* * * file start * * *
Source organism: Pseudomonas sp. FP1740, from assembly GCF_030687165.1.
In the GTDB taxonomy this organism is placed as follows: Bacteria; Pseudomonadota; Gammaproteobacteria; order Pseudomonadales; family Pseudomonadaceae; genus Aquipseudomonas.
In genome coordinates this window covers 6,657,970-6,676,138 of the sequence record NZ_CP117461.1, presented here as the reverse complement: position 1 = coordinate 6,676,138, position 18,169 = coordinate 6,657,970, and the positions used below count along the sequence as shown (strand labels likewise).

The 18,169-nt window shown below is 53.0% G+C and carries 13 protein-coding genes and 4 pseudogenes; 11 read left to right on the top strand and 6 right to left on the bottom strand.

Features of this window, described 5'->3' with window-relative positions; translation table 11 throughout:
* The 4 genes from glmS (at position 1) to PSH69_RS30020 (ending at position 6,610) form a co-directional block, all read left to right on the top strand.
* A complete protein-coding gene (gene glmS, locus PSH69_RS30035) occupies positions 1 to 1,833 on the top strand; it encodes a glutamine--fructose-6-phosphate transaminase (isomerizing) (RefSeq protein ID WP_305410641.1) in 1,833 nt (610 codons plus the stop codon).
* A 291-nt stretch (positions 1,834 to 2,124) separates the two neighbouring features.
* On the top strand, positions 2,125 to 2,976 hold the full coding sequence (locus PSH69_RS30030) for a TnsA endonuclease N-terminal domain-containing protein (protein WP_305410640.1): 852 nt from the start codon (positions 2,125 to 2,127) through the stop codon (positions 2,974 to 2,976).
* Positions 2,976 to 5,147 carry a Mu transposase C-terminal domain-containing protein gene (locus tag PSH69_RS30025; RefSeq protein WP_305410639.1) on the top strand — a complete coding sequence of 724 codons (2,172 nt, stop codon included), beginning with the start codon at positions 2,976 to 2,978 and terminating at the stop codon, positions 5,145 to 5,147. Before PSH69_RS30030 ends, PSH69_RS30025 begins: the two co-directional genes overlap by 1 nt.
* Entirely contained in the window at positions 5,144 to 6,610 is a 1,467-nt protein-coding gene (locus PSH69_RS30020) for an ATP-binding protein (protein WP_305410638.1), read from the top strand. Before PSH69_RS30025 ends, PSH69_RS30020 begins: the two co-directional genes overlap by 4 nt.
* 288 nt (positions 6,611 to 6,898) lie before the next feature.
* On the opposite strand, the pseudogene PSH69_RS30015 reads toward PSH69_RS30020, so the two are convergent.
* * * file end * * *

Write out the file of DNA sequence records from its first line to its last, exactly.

Source organism: Pseudomonas sp. FP1740, from assembly GCF_030687165.1.
In the GTDB taxonomy this organism is placed as follows: Bacteria; Pseudomonadota; Gammaproteobacteria; order Pseudomonadales; family Pseudomonadaceae; genus Aquipseudomonas.
In genome coordinates this window covers 6,657,970-6,676,138 of the sequence record NZ_CP117461.1, presented here as the reverse complement: position 1 = coordinate 6,676,138, position 18,169 = coordinate 6,657,970, and the positions used below count along the sequence as shown (strand labels likewise).

The 18,169-nt window shown below is 53.0% G+C and carries 13 protein-coding genes and 4 pseudogenes; 11 read left to right on the top strand and 6 right to left on the bottom strand.

Features of this window, described 5'->3' with window-relative positions; translation table 11 throughout:
* The 4 genes from glmS (at position 1) to PSH69_RS30020 (ending at position 6,610) form a co-directional block, all read left to right on the top strand.
* A complete protein-coding gene (gene glmS, locus PSH69_RS30035) occupies positions 1 to 1,833 on the top strand; it encodes a glutamine--fructose-6-phosphate transaminase (isomerizing) (RefSeq protein ID WP_305410641.1) in 1,833 nt (610 codons plus the stop codon).
* A 291-nt stretch (positions 1,834 to 2,124) separates the two neighbouring features.
* On the top strand, positions 2,125 to 2,976 hold the full coding sequence (locus PSH69_RS30030) for a TnsA endonuclease N-terminal domain-containing protein (protein WP_305410640.1): 852 nt from the start codon (positions 2,125 to 2,127) through the stop codon (positions 2,974 to 2,976).
* Positions 2,976 to 5,147 carry a Mu transposase C-terminal domain-containing protein gene (locus tag PSH69_RS30025; RefSeq protein WP_305410639.1) on the top strand — a complete coding sequence of 724 codons (2,172 nt, stop codon included), beginning with the start codon at positions 2,976 to 2,978 and terminating at the stop codon, positions 5,145 to 5,147. Before PSH69_RS30030 ends, PSH69_RS30025 begins: the two co-directional genes overlap by 1 nt.
* Entirely contained in the window at positions 5,144 to 6,610 is a 1,467-nt protein-coding gene (locus PSH69_RS30020) for an ATP-binding protein (protein WP_305410638.1), read from the top strand. Before PSH69_RS30025 ends, PSH69_RS30020 begins: the two co-directional genes overlap by 4 nt.
* 288 nt (positions 6,611 to 6,898) lie before the next feature.
* On the opposite strand, the pseudogene PSH69_RS30015 reads toward PSH69_RS30020, so the two are convergent.